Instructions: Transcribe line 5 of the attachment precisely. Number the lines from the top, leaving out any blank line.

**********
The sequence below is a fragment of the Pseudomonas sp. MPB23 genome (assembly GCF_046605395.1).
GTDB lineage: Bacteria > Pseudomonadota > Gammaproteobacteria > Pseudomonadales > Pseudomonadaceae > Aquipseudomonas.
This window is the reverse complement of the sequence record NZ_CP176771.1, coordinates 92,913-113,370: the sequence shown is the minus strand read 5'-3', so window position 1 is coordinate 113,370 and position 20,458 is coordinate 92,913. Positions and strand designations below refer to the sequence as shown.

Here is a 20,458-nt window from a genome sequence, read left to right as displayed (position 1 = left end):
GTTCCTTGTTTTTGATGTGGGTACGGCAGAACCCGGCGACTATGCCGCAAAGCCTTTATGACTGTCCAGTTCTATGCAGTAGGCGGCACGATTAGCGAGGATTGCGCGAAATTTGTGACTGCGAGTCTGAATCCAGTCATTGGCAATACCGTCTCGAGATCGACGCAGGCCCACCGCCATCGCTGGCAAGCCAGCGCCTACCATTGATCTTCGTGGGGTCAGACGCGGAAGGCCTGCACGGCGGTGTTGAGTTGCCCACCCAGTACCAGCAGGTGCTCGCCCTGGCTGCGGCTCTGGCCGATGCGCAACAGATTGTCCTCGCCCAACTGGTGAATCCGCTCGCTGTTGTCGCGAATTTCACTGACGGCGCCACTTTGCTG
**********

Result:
GTTCCTTGTTTTTGATGTGGGTACGGCAGAACCCGGCGACTATGCCGCAAAGCCTTTATGACTGTCCAGTTCTATGCAGTAGGCGGCACGATTAGCGAGGATTGCGCGAAATTTGTGACTGCGAGTCTGAATCCAGTCATTGGCAATACCGTCTCGAGATCGACGCAGGCCCACCGCCATCGCTGGCAAGCCAGCGCCTACCATTGATCTTCGTGGGGTCAGACGCGGAAGGCCTGCACGGCGGTGTTGAGTTGCCCACCCAGTACCAGCAGGTGCTCGCCCTGGCTGCGGCTCTGGCCGATGCGCAACAGATTGTCCTCGCCCAACTGGTGAATCCGCTCGCTGTTGTCGCGAATTTCACTGACGGCGCCACTTTGCTG